AARP Eye Center
Like every great Hollywood production, it was years in the making, cost hundreds of millions of dollars, was befuddled by production snafus and creative differences, and ended up taking a lot longer to finish than anyone anticipated. But on Sept. 30, the long-awaited Academy Museum of Motion Pictures finally opens its doors in Los Angeles. What’s inside? Is it worth the trip? How’s the gift shop? Below, the answers to these and other questions on many movie lovers’ minds right now.
Why wasn’t there a movie museum before this?
The answer stretches back to Hollywood’s primordial days. As far back as the silent era, Academy of Motion Picture Arts and Sciences founders like Mary Pickford and Douglas Fairbanks were pushing for a movie museum but never got one off the ground. Later, in the 1950s, Walt Disney and Jack Warner tried to build one near the Hollywood Bowl but got mired in local politics and lawsuits and ended up throwing in the towel.
AARP Membership — $12 for your first year when you sign up for Automatic Renewal
Get instant access to members-only products and hundreds of discounts, a free second membership, and a subscription to AARP The Magazine.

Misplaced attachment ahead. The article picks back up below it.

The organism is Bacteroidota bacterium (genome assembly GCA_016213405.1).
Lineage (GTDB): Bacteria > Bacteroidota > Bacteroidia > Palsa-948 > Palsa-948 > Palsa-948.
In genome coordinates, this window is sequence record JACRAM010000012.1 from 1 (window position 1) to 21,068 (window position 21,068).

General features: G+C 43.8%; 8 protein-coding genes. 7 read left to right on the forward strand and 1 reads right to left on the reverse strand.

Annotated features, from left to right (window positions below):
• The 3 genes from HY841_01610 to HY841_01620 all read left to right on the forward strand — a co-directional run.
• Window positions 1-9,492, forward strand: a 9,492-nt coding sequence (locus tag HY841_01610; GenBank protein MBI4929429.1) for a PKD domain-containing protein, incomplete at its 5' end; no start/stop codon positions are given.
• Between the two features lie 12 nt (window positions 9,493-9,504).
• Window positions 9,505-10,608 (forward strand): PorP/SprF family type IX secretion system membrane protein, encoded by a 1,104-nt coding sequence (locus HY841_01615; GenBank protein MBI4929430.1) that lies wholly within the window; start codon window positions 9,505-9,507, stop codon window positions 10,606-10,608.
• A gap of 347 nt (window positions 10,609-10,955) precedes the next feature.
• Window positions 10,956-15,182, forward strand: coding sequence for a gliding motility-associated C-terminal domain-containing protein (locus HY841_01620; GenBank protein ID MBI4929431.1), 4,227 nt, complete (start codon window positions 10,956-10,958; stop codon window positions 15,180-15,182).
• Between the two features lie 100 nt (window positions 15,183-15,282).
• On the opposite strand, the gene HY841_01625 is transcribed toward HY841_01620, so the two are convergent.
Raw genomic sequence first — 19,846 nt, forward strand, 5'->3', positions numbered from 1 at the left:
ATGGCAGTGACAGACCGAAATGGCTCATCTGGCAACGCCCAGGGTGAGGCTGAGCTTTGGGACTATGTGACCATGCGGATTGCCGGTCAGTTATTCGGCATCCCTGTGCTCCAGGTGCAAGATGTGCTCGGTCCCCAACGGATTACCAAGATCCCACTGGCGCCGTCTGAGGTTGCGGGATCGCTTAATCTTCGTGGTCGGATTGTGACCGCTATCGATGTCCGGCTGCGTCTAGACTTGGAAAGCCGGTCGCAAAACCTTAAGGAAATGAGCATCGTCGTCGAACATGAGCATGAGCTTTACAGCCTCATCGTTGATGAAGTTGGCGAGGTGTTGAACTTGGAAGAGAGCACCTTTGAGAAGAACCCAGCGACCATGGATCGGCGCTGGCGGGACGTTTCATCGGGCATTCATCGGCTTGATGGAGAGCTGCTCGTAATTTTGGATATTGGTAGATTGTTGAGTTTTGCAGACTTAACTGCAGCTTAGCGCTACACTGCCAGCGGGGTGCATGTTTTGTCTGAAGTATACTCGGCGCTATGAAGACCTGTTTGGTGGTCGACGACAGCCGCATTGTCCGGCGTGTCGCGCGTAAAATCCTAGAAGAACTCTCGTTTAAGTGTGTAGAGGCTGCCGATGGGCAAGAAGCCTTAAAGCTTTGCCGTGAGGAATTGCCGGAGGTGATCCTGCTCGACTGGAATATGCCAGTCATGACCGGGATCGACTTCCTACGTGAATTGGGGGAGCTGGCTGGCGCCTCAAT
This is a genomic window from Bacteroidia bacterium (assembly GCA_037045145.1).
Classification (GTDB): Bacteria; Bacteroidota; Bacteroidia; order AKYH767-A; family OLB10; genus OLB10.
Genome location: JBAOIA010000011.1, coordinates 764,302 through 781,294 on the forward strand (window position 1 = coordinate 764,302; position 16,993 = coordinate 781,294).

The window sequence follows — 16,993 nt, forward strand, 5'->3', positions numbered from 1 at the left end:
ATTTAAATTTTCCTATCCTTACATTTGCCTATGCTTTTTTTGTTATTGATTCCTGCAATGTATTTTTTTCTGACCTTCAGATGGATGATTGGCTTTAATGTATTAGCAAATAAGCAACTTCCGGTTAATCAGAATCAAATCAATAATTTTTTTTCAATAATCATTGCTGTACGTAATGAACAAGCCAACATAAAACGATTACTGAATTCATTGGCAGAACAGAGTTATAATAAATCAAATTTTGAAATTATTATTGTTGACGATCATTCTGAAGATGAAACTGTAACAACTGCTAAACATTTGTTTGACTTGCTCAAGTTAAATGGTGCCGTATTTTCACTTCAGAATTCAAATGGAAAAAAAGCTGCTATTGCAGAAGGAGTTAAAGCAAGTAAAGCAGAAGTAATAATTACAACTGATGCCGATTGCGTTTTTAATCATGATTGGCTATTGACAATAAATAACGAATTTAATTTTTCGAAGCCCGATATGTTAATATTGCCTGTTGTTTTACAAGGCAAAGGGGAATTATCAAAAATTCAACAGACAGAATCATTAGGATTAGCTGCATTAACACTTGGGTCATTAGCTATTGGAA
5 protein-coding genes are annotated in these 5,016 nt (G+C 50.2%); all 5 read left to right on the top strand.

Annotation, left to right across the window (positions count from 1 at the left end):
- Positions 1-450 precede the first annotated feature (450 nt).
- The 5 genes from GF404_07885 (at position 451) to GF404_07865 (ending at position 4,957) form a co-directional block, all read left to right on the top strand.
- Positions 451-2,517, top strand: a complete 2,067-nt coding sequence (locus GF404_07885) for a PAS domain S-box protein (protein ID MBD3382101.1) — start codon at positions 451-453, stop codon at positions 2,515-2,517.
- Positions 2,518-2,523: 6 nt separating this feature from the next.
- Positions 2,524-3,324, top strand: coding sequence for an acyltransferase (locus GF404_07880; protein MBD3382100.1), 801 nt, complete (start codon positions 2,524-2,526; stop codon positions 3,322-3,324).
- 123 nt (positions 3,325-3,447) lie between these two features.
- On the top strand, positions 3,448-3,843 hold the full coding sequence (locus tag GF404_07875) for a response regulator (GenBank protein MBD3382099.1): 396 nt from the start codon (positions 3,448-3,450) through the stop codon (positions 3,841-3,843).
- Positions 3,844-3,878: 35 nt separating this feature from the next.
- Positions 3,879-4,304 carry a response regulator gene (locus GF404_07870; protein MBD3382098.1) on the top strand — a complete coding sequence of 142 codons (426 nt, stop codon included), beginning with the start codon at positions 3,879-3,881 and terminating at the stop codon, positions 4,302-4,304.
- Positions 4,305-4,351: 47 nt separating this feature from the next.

The Academy came close in 2007, even hiring French architect Christian de Portzamparc to design an eight-acre campus in Hollywood, but the financial meltdown of 2008 put a wrecking ball to that plan and the Academy ended up selling the land. But then, in 2012, a new Academy CEO, Dawn Hudson, revived the dream, finding a just-right location, 300,000 square feet in the Fairfax district of Los Angeles, and raising $484 million to get it done.
What’s so special about the location?
What isn’t special about this location? It’s hard to imagine a more fitting spot for a movie museum. Back in the 1920s, silent film mogul Cecil B. DeMille — another of the Academy’s founders — built an airfield on this very corner of Fairfax and Wilshire for his fleet of dirigibles and barnstormers. Ultimately, DeMille’s Mercury Aviation Company took a nosedive after the stock market crash of 1929.
In 1939, the May Company Wilshire department store sprang up on the property, with architect Albert C. Martin Sr. designing a groundbreaking deco edifice with a cylindrical section that looked like a gigantic tube of lipstick emerging from the primitive L.A. skyline. The Los Angeles County Museum of Art took over the May building in 1994, christening it LACMA West, until the Academy snatched the property in 2014, eventually renaming it the Saban Building (after movie executive and philanthropist Haim Saban and his wife forked over a $50 million donation to the museum).
Famed Italian architect Renzo Piano was hired in 2017 to refurbish and repurpose the building — already an L.A. historic landmark — with an opening date originally scheduled for 2020. But funding snafus, a global pandemic and other hiccups (like the discovery of Ice Age sloth fossils under the foundation) delayed its completion until now.
What items in the museum’s collection are worth seeing?